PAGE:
Friday, December 11, 2020

Heritage Minister and Committee misunderstand the purpose of the Broadcasting Act.

The text of Bill C-10, An Act to amend the Broadcasting Act and to make related and consequential amendments to other Acts, didn't surprise me. It is only the latest example of a Heritage Minister and the Standing Committee on Canadian Heritage misunderstanding their mandate and the purpose of various laws.  The problem isn't specific to any political party, as Heritage Ministers from the Liberals or Conservatives, and Heritage Committee members from all parties, have all exhibited the same problems. I'm just going to use the term "Heritage" to refer to this group.


The Conflict of Interest

A big part of what the Department of Canadian Heritage does is provide funding to creative Canadians -- arts funding, entertainment funding, and funding for heritage projects (including libraries and archives).  The Heritage Minister and Committee are intended to direct that department, so will also have a focus on that funding.

But, for a variety of reasons, the cabinet doesn't provide adequate funding in the budget for the department.  So, Heritage looks elsewhere to try to provide funding. They have unfortunately grabbed onto the false premise that if they modify legislation that grants intermediaries between creators and their audiences more power, then magically creators will get paid more.

I first noticed this flawed notion with Copyright, where the livelihoods of fellow creators are being harmed by Heritage policies which increase the power of the intermediaries at the expense of creators. The first example I noticed was legal protection for technological measures which empowers technology companies at the expense of creators -- This is companies like Apple, Samsung, Microsoft, Amazon, Google, Netflix -- the "Big Tech" companies Heritage now claims it has a problem with.  The alleged "problem" which Heritage has with these companies is that they have become too powerful and can control what creative works Canadians can access. This is of course the predicted outcome of legal protection for technological measures, a policy which Heritage pushed hard to put in place.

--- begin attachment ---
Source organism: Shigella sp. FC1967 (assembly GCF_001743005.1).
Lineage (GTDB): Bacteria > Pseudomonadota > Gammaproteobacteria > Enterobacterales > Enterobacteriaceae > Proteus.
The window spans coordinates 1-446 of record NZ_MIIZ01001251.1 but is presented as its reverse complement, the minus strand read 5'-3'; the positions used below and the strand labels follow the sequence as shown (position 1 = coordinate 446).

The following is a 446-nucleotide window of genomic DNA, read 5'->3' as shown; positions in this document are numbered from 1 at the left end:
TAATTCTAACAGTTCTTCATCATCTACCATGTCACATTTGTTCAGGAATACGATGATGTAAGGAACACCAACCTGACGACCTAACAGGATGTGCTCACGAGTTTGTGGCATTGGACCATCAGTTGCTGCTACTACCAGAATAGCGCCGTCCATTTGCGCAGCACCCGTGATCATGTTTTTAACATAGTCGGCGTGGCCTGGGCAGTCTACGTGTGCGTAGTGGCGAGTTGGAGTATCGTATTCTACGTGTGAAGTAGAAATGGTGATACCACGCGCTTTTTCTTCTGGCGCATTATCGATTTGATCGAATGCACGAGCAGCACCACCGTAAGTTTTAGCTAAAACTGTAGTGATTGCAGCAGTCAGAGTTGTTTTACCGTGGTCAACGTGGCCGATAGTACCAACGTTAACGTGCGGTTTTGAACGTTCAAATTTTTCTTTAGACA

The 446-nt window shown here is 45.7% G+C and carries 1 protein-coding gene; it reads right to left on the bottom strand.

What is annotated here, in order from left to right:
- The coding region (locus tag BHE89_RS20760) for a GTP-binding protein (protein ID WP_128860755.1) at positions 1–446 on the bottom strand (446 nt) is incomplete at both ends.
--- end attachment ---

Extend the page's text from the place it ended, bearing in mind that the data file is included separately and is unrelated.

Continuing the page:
I have seen the same problem with discussing broadcasting and the Broadcasting Act, with the theory being that if Broadcasters are given more control over the Canadian communications landscape that somehow creators will get paid more.

The reality has always been that these intermediaries are the entities that limit the livelihoods of creators, and the purpose of these various pieces of legislation should be to limit the control that these intermediaries have.

Fixing the conflict of interest

The Department of Canadian Heritage was only created in 1994 by Kim Campbell in her few months as PM.  This was a time when Canadian policy makers should have been aware of the upcoming digital transition and been focused on the regulatory benefits of a decentralized digital communications system.  It might be time to question whether the current structure of the department makes sense, or ever made sense, as a way to get Canada out of the current conflict of interest situation.